Under these Regulations, the dividing line has moved from R 1 million (which was the baseline under the 2011 Regulations) to R50 million. The result is that the price to equity ratio is 80:20 for contracts with a Rand value equal to or above R30 000 and up to R50 million, and 90:10 for those above R50 million. So, where under the 2011 Regulations, most contracts stood be evaluated under the 90:10 system (which kicked in when the contract value was above R1 million), under the 2017 Regulations, the 80:20 scale will be applicable to most of them given that few contracts will in reality exceed R50 million. This means that government is placing a greater premium on empowerment, but arguably at the expense of cost-effectiveness.
A second way in which the PPPFA’s equilibrium is upset is through regulation 9 which makes subcontracting to advance designated groups a mandatory condition of tender. Further, regulation 4 affords state organs a wide discretion to use tendering conditions more broadly to restrict or ‘set-aside’ the procurement to particular categories of bidders which catergories essentially all come down to the matter of redress. For example, government may set-aside a tender for entities with a stipulated minimum B-BBEE level. This essentially allows for a kind of double-counting not contemplated by the PPPFA. In other words, instead of equity weighing in the balance solely at preference-point-allocation stage, it may now also be used as a pre-condition to compete and thereby restrict the pool of possible bidders, in turn reducing competitiveness.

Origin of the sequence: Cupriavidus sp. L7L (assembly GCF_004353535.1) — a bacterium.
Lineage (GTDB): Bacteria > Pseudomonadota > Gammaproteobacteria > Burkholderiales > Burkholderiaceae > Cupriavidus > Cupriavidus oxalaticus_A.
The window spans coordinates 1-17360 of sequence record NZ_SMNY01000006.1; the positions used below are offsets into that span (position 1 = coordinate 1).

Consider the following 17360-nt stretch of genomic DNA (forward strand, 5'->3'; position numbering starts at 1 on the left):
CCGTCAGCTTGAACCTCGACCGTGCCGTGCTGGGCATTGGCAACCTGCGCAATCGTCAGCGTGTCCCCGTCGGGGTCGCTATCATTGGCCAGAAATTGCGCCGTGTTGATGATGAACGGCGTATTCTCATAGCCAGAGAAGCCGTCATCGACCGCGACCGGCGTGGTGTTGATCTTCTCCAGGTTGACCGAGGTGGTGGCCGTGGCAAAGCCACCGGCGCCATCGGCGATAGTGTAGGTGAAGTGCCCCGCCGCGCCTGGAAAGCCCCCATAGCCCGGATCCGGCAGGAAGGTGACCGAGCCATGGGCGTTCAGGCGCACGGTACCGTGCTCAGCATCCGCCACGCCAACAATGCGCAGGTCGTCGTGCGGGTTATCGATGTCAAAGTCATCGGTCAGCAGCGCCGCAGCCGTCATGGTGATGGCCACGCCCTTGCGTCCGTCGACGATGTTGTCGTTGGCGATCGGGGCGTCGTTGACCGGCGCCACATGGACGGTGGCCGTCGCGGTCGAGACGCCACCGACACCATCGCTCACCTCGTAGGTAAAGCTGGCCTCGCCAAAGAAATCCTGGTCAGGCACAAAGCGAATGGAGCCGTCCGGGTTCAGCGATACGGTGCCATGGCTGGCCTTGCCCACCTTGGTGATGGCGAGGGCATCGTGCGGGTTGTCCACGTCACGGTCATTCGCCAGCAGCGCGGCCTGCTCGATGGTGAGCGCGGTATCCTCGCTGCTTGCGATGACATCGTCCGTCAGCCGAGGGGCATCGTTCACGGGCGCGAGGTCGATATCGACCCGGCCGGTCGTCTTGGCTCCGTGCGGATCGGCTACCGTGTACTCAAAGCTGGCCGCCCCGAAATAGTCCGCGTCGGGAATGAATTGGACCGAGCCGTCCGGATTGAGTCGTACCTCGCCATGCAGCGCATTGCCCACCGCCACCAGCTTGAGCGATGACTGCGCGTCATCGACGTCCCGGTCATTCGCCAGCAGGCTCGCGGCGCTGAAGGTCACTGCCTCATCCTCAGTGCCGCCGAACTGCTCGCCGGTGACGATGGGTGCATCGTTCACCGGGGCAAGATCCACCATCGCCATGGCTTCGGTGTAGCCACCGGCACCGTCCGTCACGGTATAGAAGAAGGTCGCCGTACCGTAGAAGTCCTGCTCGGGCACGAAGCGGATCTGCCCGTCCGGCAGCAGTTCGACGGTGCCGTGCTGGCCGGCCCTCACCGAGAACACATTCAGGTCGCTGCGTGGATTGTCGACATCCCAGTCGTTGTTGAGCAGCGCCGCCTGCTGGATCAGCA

While the stronger emphasis on equity is not necessarily a bad thing as a matter of policy, it is arguably beyond the scope of the empowering Act and thus unlawful. The state is seemingly seeking to address this issue (amongst other things) through the new Procurement Bill which is in the pipeline. Black Business Council Secretary-General George Sebulela was quoted earlier this year as saying that the Council was ‘very excited’about the new Bill ‘explaining that the existing procurement regime had not succeeded in bringing about broad based black economic empowerment (B-BBEE) as it was still strongly biased in favour of price.’
Businesses should be warned: the scales are being tipped and B-BBEE will weigh more heavily in the balance. Indeed, arguably it already does. While on the face of it, this may seem a good thing for our country, I fear it will reduce competitiveness, cost-effectiveness and in fact be subversive of economic empowerment to the extent that it will likely increase fronting practices. Both the public- and private sectors should be mindful of these implications in light of our over-arching constitutional vision for public procurement.
Lauren has a BBusSc (cum laude) and an LLB and LLM (bothmagna cum laude) from UCT and was admitted as an attorney in 2010 after having completed articles at Webber Wentzel. She rose to the level of associate in the public law department at Webber Wentzel before leaving to complete her LLM at UCT in 2012. She has since joined the faculty and is a senior lecturer teaching constitutional, public administrative law. Lauren has also published widely in the fields of constitutional, administrative, environmental, public procurement and contract law, and is a PhD candidate and fellow at Leiden Law School. She joined Caveat in 2014.
This article is based on a conference paper Lauren presented at the 2018 Annual International Procurement Law Conference and her full written paper is forthcoming through APLU.